Special issue with the Sunday Magazine
Enchanted gardens : June 04, 2000
Oases of peace
Freelance writer based in Mumbai.
It is not that the Japanese love man less. It is just that they love nature more. Naturally, it follows that their gardens do not strive for the man-made symmetrical beauty of pleasing flower bushes. They reach out for more. Their gardens strive to bring down the vast unpredictability of nature itself, into a few square feet of ground. With complete representations of hills, water and open spaces. And, of course, the tranquillity that comes with it.
Always the tranquillity. That is what makes Japanese landscapes popular across the world and so welcome in India. Based on the philosophy of Zen Buddhism, they are designed to quieten the mind, not stimulate the senses as tropical gardens tend to do. Little wonder then that havens of peace are now fast springing up in nooks and corners of bustling Mumbai. "They are the antidote to high-stress urban life", says Sadhan Roy Choudhury, a landscape artist who has designed "Nirvana", one of the better known Japanese gardens in the city. "Places where one can worship nature in peace."
"The beauty of the Japanese landscapes is that it conveys philosophical messages through each feature," continues Roy Choudhury. "The use of curving pathways rather than straight lines, for instance. This feature springs from the belief that only evil travels in straight lines, good forces tend to wander. Then, odd numbers of plants or trees are used in these gardens because these numbers are considered auspicious. Even the plants used are symbolic. For example, the cyprus represents longevity and the bamboo symbolises abundance."
In Japan, nature is said to be so closely intertwined with human life that parents actually plant a sapling in their garden when a child is born in the family, letting the growth of the child coincide with the growth of the plant.
There are two distinct styles of creating nature in miniature. The Tsukiyama style where mounds and stones represent mountains and a pond represents the ocean. And the Karesami style where sand represents the ocean and stones symbolise the hills. "The symbolism in Japanese gardens is often so intense that it involves active imagination on the part of the viewer", says landscape artist Vijaya Chakravarty. "Sometimes the pruning of bushes is done only to suggest the overall shape and it is left to the mind to complete the image."
Chakravarty recalls the experience of visiting the famous Kyonji gardens in Japan - a garden fashioned purely out of raked sand. "Different images are raked on the sand and tourists from across the world come up with different interpretations of these designs," she says. "For instance, for some the designs represent a ship, for others they stand for something else altogether."
The beauty of raked sand gardens is that they are easy to achieve in Mumbai, given the small apartments and constriction of space in the city. Where tiny balances of even window boxes can be turned into oases of peace with sand-and-stone arrangements.
A Japanese garden offers a lot of compromise for lack of space. For instance, where a pond is not possible, a psukubai or a stone water container does fine. "Most often I use the base of a grinding stone for this", adds Chakravarty. "For it is cheap and takes up very little space, yet provides one of the most important features of a Japanese landscape, which is water. The Japanese are insistent about it because they have the custom of washing their feet before entering the garden - yet another way of showing that they worship, rather than admire, nature."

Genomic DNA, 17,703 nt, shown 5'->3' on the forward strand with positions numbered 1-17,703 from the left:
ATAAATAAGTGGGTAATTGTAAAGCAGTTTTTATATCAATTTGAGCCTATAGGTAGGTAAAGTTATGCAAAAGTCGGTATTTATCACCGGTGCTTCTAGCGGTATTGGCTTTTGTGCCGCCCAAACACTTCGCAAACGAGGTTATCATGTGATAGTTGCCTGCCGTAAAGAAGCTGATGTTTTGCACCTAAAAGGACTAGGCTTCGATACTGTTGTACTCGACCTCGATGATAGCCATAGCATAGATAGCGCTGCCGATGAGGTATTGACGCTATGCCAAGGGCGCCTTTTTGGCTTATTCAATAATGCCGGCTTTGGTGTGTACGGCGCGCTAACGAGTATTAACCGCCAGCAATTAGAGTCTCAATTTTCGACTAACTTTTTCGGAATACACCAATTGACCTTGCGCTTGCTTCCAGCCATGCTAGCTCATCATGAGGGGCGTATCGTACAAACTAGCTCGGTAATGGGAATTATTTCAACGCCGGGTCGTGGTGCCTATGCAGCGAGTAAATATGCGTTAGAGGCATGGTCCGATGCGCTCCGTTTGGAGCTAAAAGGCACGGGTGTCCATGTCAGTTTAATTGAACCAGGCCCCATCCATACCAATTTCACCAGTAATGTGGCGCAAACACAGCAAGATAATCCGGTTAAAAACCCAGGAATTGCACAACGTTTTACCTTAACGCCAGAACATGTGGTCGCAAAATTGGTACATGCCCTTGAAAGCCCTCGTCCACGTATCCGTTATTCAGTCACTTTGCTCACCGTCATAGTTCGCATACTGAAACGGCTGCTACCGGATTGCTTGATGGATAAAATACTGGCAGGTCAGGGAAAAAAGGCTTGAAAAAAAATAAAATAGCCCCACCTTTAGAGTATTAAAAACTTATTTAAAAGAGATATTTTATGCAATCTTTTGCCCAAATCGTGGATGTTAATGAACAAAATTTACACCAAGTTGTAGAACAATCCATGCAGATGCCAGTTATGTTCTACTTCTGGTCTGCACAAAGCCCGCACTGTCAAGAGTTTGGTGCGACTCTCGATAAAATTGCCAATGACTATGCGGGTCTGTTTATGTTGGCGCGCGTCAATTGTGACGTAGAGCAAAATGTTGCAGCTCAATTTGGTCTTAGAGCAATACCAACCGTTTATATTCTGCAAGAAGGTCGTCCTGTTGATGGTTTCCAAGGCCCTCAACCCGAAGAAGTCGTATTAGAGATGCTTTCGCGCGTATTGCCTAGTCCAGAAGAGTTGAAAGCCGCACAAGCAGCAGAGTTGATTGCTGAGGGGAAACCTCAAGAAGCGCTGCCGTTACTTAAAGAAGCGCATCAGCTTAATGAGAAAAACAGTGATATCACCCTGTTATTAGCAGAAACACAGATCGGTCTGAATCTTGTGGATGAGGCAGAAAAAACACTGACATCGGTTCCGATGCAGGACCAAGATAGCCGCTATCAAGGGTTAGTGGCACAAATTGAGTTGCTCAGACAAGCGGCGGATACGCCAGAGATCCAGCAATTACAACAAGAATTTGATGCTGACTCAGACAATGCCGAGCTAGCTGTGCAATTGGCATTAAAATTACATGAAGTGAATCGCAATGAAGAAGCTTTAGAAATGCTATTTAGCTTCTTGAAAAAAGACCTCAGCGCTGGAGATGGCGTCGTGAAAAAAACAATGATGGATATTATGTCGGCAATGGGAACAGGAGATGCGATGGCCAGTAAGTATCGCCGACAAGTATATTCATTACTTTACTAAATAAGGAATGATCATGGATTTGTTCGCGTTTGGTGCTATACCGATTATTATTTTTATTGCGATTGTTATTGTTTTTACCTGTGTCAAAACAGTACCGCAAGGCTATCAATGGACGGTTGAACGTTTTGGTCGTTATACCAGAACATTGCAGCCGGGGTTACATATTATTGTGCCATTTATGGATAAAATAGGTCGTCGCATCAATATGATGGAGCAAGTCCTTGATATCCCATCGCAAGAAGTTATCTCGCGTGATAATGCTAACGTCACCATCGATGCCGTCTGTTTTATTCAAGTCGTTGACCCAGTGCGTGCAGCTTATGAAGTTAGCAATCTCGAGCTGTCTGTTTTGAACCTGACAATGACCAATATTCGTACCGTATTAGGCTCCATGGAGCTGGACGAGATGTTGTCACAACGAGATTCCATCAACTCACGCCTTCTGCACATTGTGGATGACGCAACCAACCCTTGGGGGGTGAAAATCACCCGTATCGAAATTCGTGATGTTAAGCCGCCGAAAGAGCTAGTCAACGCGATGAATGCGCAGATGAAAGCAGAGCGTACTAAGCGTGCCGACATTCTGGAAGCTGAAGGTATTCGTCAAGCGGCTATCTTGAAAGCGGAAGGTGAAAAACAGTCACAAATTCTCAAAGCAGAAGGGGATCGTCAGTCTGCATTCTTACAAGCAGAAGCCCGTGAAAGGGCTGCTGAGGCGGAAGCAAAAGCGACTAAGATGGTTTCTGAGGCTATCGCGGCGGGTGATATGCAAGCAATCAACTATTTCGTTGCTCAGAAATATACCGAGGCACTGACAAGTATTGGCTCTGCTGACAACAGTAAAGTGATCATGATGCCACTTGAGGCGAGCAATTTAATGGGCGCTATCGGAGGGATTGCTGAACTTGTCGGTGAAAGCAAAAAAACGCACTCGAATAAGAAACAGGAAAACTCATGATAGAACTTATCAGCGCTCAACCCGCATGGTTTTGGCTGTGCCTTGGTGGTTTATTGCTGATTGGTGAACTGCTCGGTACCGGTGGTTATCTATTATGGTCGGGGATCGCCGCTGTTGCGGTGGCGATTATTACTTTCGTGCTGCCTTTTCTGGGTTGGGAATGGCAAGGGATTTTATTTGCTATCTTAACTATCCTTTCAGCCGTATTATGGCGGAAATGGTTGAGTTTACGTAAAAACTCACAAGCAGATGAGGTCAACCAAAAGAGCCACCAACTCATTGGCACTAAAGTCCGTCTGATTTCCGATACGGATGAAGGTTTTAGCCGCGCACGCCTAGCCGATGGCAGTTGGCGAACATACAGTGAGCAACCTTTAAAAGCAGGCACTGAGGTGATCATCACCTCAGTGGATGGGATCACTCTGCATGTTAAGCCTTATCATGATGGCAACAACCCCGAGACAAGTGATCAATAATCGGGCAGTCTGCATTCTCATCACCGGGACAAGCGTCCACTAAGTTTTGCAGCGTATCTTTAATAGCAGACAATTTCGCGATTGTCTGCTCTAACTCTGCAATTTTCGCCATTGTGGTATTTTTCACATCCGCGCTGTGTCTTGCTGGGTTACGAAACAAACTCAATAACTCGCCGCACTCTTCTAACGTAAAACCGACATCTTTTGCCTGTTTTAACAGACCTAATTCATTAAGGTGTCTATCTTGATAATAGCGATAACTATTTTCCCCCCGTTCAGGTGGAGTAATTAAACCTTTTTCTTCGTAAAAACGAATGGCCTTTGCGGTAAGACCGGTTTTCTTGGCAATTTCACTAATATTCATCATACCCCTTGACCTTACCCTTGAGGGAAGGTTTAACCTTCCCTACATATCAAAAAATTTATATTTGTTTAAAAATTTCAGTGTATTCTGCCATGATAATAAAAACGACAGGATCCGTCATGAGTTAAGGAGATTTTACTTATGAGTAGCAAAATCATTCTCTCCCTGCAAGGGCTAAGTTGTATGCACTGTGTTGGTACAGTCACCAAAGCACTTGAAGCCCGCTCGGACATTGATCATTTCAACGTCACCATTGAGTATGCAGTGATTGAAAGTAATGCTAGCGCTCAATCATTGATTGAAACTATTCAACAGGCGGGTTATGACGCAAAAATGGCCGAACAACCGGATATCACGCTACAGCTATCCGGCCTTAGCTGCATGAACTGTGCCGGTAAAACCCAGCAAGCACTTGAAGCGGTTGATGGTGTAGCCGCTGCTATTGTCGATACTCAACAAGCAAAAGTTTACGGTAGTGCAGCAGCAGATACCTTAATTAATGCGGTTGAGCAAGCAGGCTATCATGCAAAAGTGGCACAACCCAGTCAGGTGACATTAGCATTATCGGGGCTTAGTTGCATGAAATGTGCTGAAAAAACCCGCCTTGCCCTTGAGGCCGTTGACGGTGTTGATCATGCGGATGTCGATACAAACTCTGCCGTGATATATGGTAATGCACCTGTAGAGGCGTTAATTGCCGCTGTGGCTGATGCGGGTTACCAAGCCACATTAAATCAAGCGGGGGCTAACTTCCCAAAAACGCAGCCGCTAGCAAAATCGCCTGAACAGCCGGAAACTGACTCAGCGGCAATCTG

From this devotion stems the obsession of these landscapes for natural asymmetry. A Japanese garden never follows a geometrical pattern but an undulating landscape of sudden ups and downs even within a small area. "The idea is to create the element of surprise that any natural landscape would have", explains Roy Choudhury, whose "Nirvana" follows this principle religiously. "The entire garden should not be seen at a glance. There should always be questions like: 'what's behind that bush?'"
The Nirvana garden.
Another sharp contrast that these landscapes have with tropical gardens, is the lack of vivid colours. Aimed at achieving calm, the colours here come from shades of green rather than reds or oranges. Of course, there just might be one bush of bright red flowers round the corner to catch you off guard.
Bonsais are a part of these gardens, but again, not mandatory. In keeping with the spirit of compromise, other plants, kept well pruned, do just as well.
As history shows, the concept of the Japanese garden was born out of compromise, in China. The story goes that during the rule of the Tang dynasty, a fashion had developed among Chinese poets and painters to withdraw from the city to the mountains to work on their art in peace. A few centuries later (around the 14th Century), a compromise was made to this trend. Where instead of retreating to the hills, artists began replicating the wilds in urban spaces. This "wilderness gardening", as it was called, later came to be a trademark of the Sung dynasty. But like all things Chinese, it soon went to Japan where it got its final sophisticated form. And even began to be known as the Japanese garden, the world over.
Today, the garden may not be used for drawing inspiration to write poetry, but it does provide an ideal atmosphere to read or think about winged words written by others . . . .
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